A sideview close-up of the basket almost finished. I decided to add E6000 glue (over the hot glue); E6000 remains flexible. A sideview close-up of the basket almost finished. I decided to add E6000 glue (over the hot glue); E6000 remains flexible.

    I made another finger crocheted chain and glued it to the base's ridge. I wanted to conceal the pony beads as much as possible; these were used as structural support rather than as embellishments. A piece of single strand yarn was used to wrap around the basket near its top. As shown in 6758 - Yarn Crafts, I filled my basket with a variety of whole nuts.

    Woven yarn basket is finished and sitting on my countertop! Woven yarn basket is finished and sitting on my countertop!

    What a perfect container for a small space -  but this one little extra container will add definition to any side table, countertop or shelf. I hope to have this basket for years to come. Oh, by the way; I still have that Girl Scout basket I made all those years (decades) ago in summer camp! Fiber art lives on to tell us stories and create memories. Make some art today - enjoy!

    Martha

  • Summer Yarn: Finger Crochet a Scarf or Necklace in Cotton

    I do love scarves as a great embellishment to most outfits. They can be fun and funky, or sleek and classic; chunky for coats, silky for dresses. Now that summer temperatures and humidity are looming, I don't want anything heavy, bulky or scratchy around my neck.  But I do want to wear a little extra color and pizzazz to more casual outfits. The perfect solution is a light-weight, airy Finger Crochet Scarf or Necklace in cotton yarn!

    After choosing my yarn colors, I was off making chain after chain. I did hold my yarn a little differently than demonstrated in Leisure Arts' Finger Crochet video, (this video is found as an additional video listed with the, "Learn to Arm Knit" video. Scroll down below the initial viewing window and select the Finger Crochet video). Once I got comfortable with how I was finger crocheting, I easily fell into a rythym.

    Make chain stitches one after another creating a long chain for your Finger Crochet Scarf or Necklace. Make crochet chain stitches one after another creating a long chain for your Finger Crochet Scarf or Necklace.

    I knew Leisure Arts had both a video tutorial and pattern associated with finger crocheting, so all I had to do was to rummage through my cotton yarn stash and choose some colors. When I learned how to arm knit, I remember seeing a bonus finger crochet pattern shown in the leaflet, 75517 - Learn How to Arm Knit. If you don't have a stash of yarn but are quite intrigued by arm knitting and finger crocheting, you might consider purchasing a kit that has all needed supplies included! The kit's contents found in 47134 - Learn to Arm Knit includes yarn, an instruction booklet with a finger crochet scarf pattern and tassel/pom-pom making techniques.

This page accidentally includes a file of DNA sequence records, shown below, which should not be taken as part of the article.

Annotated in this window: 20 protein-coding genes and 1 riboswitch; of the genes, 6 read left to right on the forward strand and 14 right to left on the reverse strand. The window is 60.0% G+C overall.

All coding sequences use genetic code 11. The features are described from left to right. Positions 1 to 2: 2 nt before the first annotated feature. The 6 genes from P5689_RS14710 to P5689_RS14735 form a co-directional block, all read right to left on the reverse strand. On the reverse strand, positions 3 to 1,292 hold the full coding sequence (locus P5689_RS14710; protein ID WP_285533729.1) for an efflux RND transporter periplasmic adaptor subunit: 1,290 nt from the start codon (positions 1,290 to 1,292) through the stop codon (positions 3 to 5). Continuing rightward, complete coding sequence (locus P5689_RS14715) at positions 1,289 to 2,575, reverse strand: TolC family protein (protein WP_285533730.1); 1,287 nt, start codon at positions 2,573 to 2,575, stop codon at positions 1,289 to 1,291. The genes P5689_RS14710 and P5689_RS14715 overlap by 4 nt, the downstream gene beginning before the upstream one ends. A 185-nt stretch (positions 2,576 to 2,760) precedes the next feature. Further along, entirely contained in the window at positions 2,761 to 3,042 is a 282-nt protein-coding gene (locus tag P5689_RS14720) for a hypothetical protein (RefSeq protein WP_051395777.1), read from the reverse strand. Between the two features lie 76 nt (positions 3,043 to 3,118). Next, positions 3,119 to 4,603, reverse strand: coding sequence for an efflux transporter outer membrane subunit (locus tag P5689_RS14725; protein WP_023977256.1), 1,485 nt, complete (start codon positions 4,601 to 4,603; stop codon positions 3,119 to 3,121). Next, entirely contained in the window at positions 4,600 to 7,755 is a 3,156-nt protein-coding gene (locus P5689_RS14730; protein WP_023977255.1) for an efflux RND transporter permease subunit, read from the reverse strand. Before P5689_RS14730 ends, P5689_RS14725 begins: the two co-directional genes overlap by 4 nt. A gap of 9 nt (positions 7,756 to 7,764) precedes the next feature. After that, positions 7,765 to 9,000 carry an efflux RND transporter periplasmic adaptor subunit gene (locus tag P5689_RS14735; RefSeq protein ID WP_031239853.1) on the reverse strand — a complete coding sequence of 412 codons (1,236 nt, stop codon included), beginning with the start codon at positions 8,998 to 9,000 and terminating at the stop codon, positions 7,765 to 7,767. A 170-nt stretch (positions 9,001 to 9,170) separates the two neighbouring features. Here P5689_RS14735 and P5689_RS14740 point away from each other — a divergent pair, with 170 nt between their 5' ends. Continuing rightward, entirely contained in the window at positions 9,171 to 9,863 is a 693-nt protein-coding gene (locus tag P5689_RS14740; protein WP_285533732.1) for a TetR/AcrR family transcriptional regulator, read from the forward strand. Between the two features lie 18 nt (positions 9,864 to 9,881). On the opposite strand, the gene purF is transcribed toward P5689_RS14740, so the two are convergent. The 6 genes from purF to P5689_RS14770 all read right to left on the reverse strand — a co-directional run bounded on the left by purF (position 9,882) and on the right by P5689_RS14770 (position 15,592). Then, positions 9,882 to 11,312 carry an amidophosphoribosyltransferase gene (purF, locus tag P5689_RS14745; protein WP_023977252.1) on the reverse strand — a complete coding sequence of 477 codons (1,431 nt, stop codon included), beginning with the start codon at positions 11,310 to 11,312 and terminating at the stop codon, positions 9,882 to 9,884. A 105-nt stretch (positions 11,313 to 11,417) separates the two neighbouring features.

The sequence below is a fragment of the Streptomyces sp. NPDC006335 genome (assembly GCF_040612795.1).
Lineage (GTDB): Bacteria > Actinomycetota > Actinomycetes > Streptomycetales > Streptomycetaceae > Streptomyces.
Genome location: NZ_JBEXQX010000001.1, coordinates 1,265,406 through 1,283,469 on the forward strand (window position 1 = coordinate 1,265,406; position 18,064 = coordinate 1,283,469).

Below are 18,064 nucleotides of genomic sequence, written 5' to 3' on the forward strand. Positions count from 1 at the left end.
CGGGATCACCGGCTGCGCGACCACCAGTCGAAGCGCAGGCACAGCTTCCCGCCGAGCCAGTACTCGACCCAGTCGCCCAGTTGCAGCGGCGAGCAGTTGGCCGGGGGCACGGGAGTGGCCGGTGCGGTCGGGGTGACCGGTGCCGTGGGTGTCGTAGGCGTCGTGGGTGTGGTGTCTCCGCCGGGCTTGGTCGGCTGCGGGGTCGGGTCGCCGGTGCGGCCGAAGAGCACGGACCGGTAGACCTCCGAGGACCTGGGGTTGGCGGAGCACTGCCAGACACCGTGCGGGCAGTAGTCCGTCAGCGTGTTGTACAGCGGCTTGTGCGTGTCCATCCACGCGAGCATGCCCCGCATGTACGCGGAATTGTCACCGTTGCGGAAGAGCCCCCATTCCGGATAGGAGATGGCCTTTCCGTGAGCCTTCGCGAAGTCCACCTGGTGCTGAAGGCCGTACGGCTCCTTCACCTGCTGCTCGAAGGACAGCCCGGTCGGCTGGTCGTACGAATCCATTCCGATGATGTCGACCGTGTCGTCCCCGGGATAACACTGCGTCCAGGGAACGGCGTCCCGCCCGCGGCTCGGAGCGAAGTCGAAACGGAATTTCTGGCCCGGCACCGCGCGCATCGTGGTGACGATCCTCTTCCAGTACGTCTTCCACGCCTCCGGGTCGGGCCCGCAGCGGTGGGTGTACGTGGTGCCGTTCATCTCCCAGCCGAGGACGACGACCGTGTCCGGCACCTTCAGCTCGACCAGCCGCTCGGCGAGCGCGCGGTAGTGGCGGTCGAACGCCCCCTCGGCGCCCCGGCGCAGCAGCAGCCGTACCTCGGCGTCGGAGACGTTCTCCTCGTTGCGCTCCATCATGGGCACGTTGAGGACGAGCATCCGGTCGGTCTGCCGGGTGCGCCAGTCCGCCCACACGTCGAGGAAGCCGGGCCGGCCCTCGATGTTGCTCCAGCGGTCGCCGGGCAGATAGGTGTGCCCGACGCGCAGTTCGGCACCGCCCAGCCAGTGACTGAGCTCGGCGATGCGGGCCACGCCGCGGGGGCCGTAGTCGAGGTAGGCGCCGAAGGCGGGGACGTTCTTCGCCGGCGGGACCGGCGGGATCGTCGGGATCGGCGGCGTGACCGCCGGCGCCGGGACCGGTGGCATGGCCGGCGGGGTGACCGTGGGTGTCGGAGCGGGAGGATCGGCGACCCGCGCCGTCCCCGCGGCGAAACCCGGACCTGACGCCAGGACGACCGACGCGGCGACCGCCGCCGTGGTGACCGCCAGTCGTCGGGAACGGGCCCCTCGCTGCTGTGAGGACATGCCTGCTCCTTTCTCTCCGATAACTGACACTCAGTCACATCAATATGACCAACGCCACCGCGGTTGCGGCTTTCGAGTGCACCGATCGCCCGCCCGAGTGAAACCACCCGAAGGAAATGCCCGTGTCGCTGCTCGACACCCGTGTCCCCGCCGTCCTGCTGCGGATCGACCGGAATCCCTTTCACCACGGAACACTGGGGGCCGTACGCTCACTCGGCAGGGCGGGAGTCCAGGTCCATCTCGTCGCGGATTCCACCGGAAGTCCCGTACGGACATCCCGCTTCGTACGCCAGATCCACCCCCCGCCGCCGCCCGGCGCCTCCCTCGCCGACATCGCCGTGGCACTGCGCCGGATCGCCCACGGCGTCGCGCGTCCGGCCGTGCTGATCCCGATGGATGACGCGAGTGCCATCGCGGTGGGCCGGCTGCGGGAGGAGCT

My Finger Crochet Scarf or Necklace is growing. Finger Crochet is described in several Leisure Arts' items: 47134 - Learn to Arm Knit Kit and 75517 - Learn How to Arm Knit. My Finger Crochet Scarf or Necklace is growing. Finger Crochet is described in Leisure Arts' items 47134 - Learn to Arm Knit Kit and 75517 - Learn How to Arm Knit.

    I chose colors that were definitely summery that elicited thoughts of beach breezes, mild winds, shoreline discoveries, porch swings, bare feet...relaxed fun. Trying to look fresh and cool during the summer can sometimes be difficult. In order to remain comfortable while adding some relaxed embellishment to my outfits, I wanted to use cotton yarn. It is light-weight and breathable. Both of these characteristics were necessities for my scarf or necklace that I planned to drape around my neck during the summer!

    Lily Sugar 'n Cream cotton yarn in colors Cornflower Blue and Cool Breeze Ombre. The Learn to Arm Knit booklet that is included in the kit; note the Bonus items listed on the front cover. Lily Sugar 'n Cream cotton yarn in colors Cornflower Blue and Cool Breeze Ombre. The Learn to Arm Knit booklet standing next to the box is included in the KIT; note the Bonus items listed on the front cover.

    I knew I had to have a very long chain to loop multiple times around my head in order to drape properly. I just kept in the zone of chaining; it was much easier to keep going once I started rather than breaking my time up into crocheting segments. I never did measure my final length of chain; I can only guess how long it was if the inside loop measures 27" in diameter when I laid it on the table.

    Close-up of the length of chain looped around and around trying to determine the final appearance of the scarf or necklace. Close-up of the length of chain looped around and around trying to determine the final appearance of the Finger Crochet Scarf or Necklace.
    Finger crochet chain - chain - chain to whatever length you desire! The inside circle loop measures 27". Finger crochet: chain - chain - chain to whatever length you desire! The inside circle loop measures 27" inches in diameter.

    As I was crocheting, I thought of adding a little something more to finish the scarf a little differently than the examples that I had seen showing bulky yarns. I did not want to add weight to my project because that would defeat the purpose of the scarf or necklace being light-weight. I returned to my stash and found a solution!

    Other supplies used: 7-9mm Freshwater Pearls, Stretch Magic bead and jewelry cord (0.7 mm / 0.28 in), and a wooden button (1.5" in diameter). Other supplies used: 7-9mm Freshwater Pearls, Stretch Magic Bead and Jewelry Cord (0.7 mm / 0.28 in), and a wooden button (1.5" in diameter).

    I strung some Freshwater Pearls onto Stretch Magic Bead and Jewelry Cord before weaving into one section of my project.

    Fresh water pearls strung on the Stretch Magic cord to add a little glimmer to the chain. Freshwater Pearls strung on the Stretch Magic Bead and Jewelry Cord to add a little glimmer to the chain.

    I attached the scarf or necklace together as described in leaflet 75517 - Learn to Arm Knit or instruction booklet contained in the 47134 - Learn to Arm Knit KIT. Then, I added a wooden button as my signature - I love buttons, too!

    The final Finger Crochet Scarf / Necklace has seven loops, not six as pictured when the innermost loop measured 27" inches in diameter. The final Finger Crochet Scarf or Necklace has seven loops, not six as pictured when the innermost loop measured 27" inches in diameter.

    The Finger Crochet Scarf or Necklace is in summer colors and is a free-flowing pattern of loops. it is light-weight even with its added Freshwater Pearls and wooden button, and will feel cool hanging around my neck since it is made using cotton yarn.

    A snapshot at the end of the day; the necklace is a good length. A snapshot at the end of the day; the necklace is a good length.

    This is a great way to end a few long, hot days -- and summer hasn't officially begun! Until next time, stay cool!

    Martha